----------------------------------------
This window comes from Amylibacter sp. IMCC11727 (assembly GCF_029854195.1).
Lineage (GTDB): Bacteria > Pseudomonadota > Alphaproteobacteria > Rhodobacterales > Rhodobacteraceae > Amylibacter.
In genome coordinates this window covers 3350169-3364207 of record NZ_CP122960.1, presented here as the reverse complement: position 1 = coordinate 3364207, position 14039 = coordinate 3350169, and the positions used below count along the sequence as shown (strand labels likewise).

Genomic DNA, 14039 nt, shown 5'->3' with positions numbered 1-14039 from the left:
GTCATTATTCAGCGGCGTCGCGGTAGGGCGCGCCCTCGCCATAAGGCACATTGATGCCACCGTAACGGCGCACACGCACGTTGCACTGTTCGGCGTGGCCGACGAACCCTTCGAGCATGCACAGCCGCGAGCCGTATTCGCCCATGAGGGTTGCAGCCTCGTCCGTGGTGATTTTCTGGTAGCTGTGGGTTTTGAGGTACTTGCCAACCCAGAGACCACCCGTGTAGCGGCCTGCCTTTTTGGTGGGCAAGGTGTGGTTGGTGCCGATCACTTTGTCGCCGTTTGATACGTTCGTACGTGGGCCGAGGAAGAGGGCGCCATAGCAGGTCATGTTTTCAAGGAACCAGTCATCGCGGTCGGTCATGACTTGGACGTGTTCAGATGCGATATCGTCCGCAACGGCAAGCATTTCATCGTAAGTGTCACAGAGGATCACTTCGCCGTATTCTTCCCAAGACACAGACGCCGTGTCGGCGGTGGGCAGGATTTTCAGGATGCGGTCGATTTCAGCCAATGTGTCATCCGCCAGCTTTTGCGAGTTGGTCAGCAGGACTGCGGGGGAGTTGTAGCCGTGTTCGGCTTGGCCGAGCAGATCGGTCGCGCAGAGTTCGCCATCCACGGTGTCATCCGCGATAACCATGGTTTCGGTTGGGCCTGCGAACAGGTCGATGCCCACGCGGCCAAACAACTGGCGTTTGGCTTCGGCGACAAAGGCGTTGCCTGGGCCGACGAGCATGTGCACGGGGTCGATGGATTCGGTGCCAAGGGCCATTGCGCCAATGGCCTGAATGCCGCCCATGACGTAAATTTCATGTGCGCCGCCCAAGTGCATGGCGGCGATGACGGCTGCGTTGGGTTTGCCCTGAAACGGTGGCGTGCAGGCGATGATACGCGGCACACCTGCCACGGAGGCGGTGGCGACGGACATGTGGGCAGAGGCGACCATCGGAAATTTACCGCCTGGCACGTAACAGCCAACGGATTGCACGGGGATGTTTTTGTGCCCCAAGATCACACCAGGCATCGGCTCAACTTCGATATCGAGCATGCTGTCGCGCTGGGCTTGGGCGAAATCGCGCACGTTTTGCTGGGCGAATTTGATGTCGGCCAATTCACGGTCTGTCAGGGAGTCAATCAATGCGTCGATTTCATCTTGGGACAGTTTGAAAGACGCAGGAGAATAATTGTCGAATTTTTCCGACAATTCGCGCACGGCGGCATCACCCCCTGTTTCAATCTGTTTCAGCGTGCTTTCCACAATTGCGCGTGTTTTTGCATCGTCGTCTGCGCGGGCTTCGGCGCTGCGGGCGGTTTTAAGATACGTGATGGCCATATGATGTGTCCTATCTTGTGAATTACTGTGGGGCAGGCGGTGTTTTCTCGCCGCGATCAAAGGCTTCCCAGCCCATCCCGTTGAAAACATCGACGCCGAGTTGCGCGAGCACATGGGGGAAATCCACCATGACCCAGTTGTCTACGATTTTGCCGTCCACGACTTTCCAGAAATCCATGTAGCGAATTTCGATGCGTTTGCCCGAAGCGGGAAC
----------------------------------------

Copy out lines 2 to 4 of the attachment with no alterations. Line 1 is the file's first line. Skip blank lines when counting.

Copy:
Lineage (GTDB): Bacteria > Pseudomonadota > Alphaproteobacteria > Rhodobacterales > Rhodobacteraceae > Amylibacter.
In genome coordinates this window covers 3350169-3364207 of record NZ_CP122960.1, presented here as the reverse complement: position 1 = coordinate 3364207, position 14039 = coordinate 3350169, and the positions used below count along the sequence as shown (strand labels likewise).

Genomic DNA, 14039 nt, shown 5'->3' with positions numbered 1-14039 from the left: